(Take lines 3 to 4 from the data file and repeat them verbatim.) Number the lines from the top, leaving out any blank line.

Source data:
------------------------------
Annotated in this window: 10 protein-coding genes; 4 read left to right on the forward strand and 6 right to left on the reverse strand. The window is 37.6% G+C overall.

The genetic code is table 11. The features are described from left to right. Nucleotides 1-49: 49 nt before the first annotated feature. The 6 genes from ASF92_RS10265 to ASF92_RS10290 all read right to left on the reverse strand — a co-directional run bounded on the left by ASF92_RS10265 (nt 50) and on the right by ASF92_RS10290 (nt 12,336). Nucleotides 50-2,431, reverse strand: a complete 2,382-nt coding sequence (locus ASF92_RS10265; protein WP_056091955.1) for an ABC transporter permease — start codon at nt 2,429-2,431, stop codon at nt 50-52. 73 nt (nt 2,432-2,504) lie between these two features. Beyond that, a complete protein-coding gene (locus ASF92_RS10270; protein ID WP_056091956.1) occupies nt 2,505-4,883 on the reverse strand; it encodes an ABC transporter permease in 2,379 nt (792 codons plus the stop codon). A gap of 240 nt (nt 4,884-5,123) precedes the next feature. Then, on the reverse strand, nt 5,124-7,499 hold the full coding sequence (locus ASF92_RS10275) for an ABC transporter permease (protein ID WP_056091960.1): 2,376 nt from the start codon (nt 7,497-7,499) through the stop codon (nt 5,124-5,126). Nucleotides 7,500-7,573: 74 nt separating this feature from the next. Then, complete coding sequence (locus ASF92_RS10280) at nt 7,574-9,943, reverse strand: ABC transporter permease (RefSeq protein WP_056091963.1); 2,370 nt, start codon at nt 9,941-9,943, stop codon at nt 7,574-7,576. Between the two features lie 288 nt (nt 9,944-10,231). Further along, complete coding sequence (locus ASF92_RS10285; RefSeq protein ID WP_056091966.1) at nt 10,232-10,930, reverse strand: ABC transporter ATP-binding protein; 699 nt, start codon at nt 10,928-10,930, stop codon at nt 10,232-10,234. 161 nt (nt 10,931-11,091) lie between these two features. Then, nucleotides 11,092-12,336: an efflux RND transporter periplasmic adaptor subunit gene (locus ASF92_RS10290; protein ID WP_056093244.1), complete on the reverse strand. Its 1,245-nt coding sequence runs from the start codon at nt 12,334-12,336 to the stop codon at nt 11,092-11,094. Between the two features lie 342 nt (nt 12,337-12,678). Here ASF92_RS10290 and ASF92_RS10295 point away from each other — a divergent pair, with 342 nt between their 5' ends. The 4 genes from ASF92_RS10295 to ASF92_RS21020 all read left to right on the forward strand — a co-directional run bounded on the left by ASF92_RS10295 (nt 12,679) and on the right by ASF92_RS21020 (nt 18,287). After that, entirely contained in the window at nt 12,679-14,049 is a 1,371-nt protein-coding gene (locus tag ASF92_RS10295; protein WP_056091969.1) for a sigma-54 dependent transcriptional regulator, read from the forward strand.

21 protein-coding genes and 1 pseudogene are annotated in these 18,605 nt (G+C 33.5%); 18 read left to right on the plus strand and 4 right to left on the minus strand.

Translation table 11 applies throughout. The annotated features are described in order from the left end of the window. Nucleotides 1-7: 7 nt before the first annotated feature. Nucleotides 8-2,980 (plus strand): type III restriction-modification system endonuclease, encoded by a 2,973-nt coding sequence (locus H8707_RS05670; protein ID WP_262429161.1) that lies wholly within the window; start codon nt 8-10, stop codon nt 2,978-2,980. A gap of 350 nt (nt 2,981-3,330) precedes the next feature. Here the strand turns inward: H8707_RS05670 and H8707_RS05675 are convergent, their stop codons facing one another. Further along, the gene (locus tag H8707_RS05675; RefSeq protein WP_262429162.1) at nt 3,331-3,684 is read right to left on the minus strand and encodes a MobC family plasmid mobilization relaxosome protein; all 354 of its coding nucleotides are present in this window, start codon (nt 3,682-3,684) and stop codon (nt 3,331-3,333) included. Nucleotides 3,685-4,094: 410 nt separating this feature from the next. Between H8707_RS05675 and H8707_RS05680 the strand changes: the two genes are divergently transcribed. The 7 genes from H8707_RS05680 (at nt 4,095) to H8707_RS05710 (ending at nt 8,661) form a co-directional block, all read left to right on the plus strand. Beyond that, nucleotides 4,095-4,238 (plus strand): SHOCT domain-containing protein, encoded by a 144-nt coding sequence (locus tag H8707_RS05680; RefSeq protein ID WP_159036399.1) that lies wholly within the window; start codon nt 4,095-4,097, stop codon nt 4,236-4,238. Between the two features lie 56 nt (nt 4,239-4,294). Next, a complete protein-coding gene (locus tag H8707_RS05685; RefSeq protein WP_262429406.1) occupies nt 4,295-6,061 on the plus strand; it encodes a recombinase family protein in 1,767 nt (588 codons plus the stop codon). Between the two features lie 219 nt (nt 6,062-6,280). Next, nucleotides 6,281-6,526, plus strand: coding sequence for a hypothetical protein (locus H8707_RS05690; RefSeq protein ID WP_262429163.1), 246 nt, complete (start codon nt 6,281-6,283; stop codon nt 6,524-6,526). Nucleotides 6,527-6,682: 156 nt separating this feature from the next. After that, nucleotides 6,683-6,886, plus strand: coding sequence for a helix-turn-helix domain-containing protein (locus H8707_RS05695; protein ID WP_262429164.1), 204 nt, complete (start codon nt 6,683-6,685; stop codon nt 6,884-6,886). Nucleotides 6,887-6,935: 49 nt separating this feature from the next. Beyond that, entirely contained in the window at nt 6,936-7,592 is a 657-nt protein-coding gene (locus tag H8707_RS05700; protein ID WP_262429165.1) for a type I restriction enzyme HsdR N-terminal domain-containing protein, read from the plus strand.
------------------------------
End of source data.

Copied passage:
21 protein-coding genes and 1 pseudogene are annotated in these 18,605 nt (G+C 33.5%); 18 read left to right on the plus strand and 4 right to left on the minus strand.

Translation table 11 applies throughout. The annotated features are described in order from the left end of the window. Nucleotides 1-7: 7 nt before the first annotated feature. Nucleotides 8-2,980 (plus strand): type III restriction-modification system endonuclease, encoded by a 2,973-nt coding sequence (locus H8707_RS05670; protein ID WP_262429161.1) that lies wholly within the window; start codon nt 8-10, stop codon nt 2,978-2,980. A gap of 350 nt (nt 2,981-3,330) precedes the next feature. Here the strand turns inward: H8707_RS05670 and H8707_RS05675 are convergent, their stop codons facing one another. Further along, the gene (locus tag H8707_RS05675; RefSeq protein WP_262429162.1) at nt 3,331-3,684 is read right to left on the minus strand and encodes a MobC family plasmid mobilization relaxosome protein; all 354 of its coding nucleotides are present in this window, start codon (nt 3,682-3,684) and stop codon (nt 3,331-3,333) included. Nucleotides 3,685-4,094: 410 nt separating this feature from the next. Between H8707_RS05675 and H8707_RS05680 the strand changes: the two genes are divergently transcribed. The 7 genes from H8707_RS05680 (at nt 4,095) to H8707_RS05710 (ending at nt 8,661) form a co-directional block, all read left to right on the plus strand. Beyond that, nucleotides 4,095-4,238 (plus strand): SHOCT domain-containing protein, encoded by a 144-nt coding sequence (locus tag H8707_RS05680; RefSeq protein ID WP_159036399.1) that lies wholly within the window; start codon nt 4,095-4,097, stop codon nt 4,236-4,238. Between the two features lie 56 nt (nt 4,239-4,294). Next, a complete protein-coding gene (locus tag H8707_RS05685; RefSeq protein WP_262429406.1) occupies nt 4,295-6,061 on the plus strand; it encodes a recombinase family protein in 1,767 nt (588 codons plus the stop codon). Between the two features lie 219 nt (nt 6,062-6,280). Next, nucleotides 6,281-6,526, plus strand: coding sequence for a hypothetical protein (locus H8707_RS05690; RefSeq protein ID WP_262429163.1), 246 nt, complete (start codon nt 6,281-6,283; stop codon nt 6,524-6,526). Nucleotides 6,527-6,682: 156 nt separating this feature from the next. After that, nucleotides 6,683-6,886, plus strand: coding sequence for a helix-turn-helix domain-containing protein (locus H8707_RS05695; protein ID WP_262429164.1), 204 nt, complete (start codon nt 6,683-6,685; stop codon nt 6,884-6,886). Nucleotides 6,887-6,935: 49 nt separating this feature from the next. Beyond that, entirely contained in the window at nt 6,936-7,592 is a 657-nt protein-coding gene (locus tag H8707_RS05700; protein ID WP_262429165.1) for a type I restriction enzyme HsdR N-terminal domain-containing protein, read from the plus strand.